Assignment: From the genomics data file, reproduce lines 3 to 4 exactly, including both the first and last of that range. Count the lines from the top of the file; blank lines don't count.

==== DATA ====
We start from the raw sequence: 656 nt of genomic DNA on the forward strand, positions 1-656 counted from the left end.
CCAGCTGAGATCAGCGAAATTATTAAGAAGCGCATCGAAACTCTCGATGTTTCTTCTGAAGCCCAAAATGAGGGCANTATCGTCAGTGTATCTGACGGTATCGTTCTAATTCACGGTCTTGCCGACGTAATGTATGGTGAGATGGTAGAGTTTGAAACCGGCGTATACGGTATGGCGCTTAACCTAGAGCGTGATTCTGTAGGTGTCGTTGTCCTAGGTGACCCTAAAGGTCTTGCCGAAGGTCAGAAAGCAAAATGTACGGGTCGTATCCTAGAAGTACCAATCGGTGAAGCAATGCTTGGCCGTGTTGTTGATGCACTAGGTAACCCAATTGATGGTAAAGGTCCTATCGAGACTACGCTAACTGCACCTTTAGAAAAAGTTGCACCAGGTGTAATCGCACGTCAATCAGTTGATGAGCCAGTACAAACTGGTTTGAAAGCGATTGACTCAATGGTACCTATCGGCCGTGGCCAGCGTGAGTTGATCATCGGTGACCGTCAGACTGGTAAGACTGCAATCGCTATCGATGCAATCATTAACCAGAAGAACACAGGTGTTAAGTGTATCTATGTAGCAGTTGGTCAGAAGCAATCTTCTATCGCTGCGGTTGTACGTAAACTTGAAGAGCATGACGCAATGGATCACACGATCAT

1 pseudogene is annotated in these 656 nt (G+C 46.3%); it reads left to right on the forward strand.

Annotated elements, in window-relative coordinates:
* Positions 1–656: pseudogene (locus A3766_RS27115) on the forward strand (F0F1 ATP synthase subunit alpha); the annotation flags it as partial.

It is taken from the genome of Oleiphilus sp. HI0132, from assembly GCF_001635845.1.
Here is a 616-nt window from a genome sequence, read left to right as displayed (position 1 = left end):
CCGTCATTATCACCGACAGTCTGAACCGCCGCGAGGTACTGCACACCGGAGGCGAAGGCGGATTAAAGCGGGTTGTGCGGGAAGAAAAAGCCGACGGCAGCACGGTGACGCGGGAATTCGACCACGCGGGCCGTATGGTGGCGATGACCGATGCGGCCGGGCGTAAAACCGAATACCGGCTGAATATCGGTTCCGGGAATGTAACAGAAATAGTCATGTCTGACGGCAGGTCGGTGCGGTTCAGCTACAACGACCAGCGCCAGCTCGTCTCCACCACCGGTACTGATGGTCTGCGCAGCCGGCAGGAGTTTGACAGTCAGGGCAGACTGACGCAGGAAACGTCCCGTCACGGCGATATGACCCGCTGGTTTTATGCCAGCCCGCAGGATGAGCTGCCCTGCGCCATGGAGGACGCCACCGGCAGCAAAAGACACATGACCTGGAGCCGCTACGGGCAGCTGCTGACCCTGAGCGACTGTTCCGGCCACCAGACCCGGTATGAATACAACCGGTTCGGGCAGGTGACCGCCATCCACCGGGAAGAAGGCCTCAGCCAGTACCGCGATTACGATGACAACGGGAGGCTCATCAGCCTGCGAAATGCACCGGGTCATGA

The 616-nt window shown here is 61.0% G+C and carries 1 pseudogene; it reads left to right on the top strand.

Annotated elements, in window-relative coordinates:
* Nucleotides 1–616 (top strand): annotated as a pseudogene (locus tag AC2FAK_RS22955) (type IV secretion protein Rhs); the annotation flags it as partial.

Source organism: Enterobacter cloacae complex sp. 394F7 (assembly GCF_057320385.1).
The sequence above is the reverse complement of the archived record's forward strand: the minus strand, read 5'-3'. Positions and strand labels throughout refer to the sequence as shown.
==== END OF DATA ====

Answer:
1 pseudogene is annotated in these 656 nt (G+C 46.3%); it reads left to right on the forward strand.

Annotated elements, in window-relative coordinates: